“I’ve tried a lot of shit looks. I mean, I’ve got it wrong a lot, but by trying different things I’ve found my personality,” Bad Gyal (whose real name is Alba Farelo i Solé) tells EL PAÍS in Paris, in the dressing room where she is getting ready for the photo session that goes with this article. She has just returned to Europe from Miami, where for the past month she has been recording an album with Scott Storch, who has produced Dr. Dre, Nas, Pink and Lil’ Kim, as well as Nely aka “El Arma Secreta” (The Secret Weapon) who has penned reggaeton hits for Daddy Yankee and Don Omar. Gyal says she feels “grateful and very lucky. I’m aware that exploiting my body for my work is part of my character, that I have put myself in this position and that people are going to have an opinion, but what I can’t tolerate is people telling me what I should do with it all the time.”
Gyal understand the celebration of her sexuality as a tool of empowerment, as well as a marketing instrument. “A few years ago, I was in a moment in my life when nothing motivated me to make me love myself, and then I found some dancehall videos on YouTube, a Jamaican dance that had little to do with me but that I immediately identified with.” Dancehall, she says, gave her the confidence she lacked, a confidence that seeing her pose for the camera it is hard to imagine she ever lacked. “Something clicked and I said to myself: ‘I’m going to exploit being pretty and I’m going to learn how to move my ass.”
Social media criticism has revolved around Gyal’s appearance, and the fact she has become famous for being as brazen in her twerking as she is in her songwriting. “I’m too thin, I need a boob job… just leave me alone! And if I want to put on 10 kilos, you’ll have my fat ass waving in your face. In 2022 we should have learned that there’s no need to go telling people what you think of their body.” Even so, Gyal says she has learned not to waste her “sacred energy” on social media spats or to let “the opinion of four assholes” get her down.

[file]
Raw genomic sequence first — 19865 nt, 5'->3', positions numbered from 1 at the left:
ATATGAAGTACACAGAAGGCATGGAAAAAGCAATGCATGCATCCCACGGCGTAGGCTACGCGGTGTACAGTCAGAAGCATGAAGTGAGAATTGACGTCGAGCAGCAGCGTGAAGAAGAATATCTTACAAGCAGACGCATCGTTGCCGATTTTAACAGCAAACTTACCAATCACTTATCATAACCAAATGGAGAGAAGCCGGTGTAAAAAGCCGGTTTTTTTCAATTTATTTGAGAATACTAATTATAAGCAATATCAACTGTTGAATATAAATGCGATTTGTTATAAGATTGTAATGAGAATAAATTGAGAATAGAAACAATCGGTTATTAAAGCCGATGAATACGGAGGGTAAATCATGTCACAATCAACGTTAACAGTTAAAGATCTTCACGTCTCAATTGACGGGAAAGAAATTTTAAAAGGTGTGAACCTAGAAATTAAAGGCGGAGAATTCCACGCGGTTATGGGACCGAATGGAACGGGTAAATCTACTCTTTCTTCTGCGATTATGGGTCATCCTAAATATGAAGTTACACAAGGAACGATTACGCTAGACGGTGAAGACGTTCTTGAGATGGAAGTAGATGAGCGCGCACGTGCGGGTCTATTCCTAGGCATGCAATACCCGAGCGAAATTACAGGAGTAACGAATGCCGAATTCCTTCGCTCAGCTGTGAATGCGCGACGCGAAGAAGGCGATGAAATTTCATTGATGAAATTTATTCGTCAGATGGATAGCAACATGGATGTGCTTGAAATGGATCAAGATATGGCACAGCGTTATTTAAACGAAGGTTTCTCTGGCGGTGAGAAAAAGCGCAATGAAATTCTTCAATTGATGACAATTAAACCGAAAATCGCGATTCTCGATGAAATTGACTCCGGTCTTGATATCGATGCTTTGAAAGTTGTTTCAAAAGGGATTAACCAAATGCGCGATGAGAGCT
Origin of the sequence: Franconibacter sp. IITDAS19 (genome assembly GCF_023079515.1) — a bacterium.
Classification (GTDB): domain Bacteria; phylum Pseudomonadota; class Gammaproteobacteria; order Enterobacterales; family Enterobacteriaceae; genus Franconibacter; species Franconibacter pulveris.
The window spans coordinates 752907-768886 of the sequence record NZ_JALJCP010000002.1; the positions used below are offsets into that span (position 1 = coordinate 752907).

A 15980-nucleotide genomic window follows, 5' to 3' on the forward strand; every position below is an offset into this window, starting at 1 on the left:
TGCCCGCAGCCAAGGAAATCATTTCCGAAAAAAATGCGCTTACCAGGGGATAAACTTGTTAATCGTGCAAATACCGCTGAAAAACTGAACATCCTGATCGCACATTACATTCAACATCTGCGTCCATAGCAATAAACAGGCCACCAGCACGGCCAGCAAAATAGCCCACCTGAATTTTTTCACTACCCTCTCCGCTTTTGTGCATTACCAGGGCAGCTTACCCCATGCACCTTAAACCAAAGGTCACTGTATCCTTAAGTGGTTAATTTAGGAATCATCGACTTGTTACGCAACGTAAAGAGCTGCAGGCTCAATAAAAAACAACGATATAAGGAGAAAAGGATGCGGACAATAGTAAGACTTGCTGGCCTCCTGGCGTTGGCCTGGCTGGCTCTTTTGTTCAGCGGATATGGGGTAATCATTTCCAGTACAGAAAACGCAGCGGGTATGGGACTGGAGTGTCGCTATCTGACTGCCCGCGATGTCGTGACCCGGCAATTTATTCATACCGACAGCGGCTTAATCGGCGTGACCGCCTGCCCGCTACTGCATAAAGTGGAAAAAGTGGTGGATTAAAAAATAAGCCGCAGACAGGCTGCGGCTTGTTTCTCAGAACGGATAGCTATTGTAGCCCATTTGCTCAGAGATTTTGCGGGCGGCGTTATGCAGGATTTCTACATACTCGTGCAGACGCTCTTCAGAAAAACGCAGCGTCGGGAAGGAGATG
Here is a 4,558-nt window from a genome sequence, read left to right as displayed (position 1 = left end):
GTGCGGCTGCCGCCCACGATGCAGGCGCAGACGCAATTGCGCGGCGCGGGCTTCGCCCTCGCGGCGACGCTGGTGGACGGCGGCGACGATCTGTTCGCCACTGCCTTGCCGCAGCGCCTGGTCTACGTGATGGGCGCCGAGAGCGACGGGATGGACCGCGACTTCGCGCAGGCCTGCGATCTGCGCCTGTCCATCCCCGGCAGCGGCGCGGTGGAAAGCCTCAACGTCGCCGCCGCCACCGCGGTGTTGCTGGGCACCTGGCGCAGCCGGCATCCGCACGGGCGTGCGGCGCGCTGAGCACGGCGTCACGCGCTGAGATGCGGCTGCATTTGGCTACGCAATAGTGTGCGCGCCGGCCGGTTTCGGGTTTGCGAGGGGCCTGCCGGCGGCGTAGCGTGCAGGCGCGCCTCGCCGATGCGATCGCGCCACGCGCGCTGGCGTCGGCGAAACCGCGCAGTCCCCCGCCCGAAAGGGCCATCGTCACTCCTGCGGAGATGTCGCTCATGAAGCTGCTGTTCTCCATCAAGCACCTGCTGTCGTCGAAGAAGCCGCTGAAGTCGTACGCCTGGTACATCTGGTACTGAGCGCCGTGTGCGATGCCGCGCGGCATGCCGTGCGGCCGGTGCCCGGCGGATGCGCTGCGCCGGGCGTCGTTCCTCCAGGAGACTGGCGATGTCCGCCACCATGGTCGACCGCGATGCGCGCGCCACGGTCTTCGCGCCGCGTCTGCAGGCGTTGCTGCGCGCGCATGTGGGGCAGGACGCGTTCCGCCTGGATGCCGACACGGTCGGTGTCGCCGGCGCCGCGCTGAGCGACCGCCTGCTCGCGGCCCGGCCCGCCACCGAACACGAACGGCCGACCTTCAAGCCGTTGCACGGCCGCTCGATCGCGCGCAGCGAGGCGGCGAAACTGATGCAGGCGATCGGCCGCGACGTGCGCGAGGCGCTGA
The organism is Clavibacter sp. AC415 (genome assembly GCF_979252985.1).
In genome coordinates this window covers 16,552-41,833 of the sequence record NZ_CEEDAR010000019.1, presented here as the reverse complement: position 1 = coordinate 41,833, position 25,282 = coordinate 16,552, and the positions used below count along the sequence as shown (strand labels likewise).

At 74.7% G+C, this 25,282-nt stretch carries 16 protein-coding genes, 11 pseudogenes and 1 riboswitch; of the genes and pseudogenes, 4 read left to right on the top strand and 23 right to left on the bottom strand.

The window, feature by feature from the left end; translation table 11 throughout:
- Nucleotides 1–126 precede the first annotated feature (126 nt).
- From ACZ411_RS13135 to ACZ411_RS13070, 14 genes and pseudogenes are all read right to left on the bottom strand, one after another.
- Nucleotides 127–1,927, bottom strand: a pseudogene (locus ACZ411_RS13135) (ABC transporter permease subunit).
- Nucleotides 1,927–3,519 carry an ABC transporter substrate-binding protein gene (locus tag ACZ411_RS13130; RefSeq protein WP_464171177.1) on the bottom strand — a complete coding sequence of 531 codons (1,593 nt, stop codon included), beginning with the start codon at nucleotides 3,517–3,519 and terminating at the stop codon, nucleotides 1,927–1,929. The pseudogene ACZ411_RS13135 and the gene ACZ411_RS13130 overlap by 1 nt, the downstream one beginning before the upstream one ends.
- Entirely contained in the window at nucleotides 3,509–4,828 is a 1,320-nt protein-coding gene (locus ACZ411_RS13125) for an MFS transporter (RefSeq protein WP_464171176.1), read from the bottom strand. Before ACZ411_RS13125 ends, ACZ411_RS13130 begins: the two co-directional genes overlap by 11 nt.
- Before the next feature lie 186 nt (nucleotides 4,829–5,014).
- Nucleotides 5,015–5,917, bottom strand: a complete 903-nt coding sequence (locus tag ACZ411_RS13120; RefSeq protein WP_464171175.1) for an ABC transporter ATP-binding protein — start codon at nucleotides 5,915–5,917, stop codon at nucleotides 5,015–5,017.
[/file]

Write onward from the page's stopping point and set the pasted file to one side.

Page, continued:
Gyal’s image is part of the product she sells and part of its success, and fashion is a fundamental piece of the process. She says she discovered the world of brands and models through EL PAÍS – “I swear, I’m not ass-kissing” she adds – and when her father gave her pocket money she would use it to buy Vogue magazine. She started studying design while working as a telemarketer, a babysitter, a waitress or whatever came her way. Then her first gigs began to crowd her schedule and she just dedicated herself to music. A career that seemed unlikely when she posted a Catalan cover of Rihanna’s Work online in 2016, titled Pai. But the song worked and she began recording others such as Fiebre and Indapanden, without the support of a record label, which would not arrive until 2019. Then followed hit singles Hookah and Zorra and collaborations that brought her to the attention of a wider audience: she worked with Rauw Alejandro, El Guincho, Khea and Kafu Banton, a Panamanian dancehall musician with a homophobic song, Pato, that obliged the Spaniard to apologize for working with him. “For people who listen to dancehall and Caribbean music its nothing new that the genre has a lot of homophobic and sexist history behind it,” she says. “I want to emphasize that I am against those values and I apologize again.”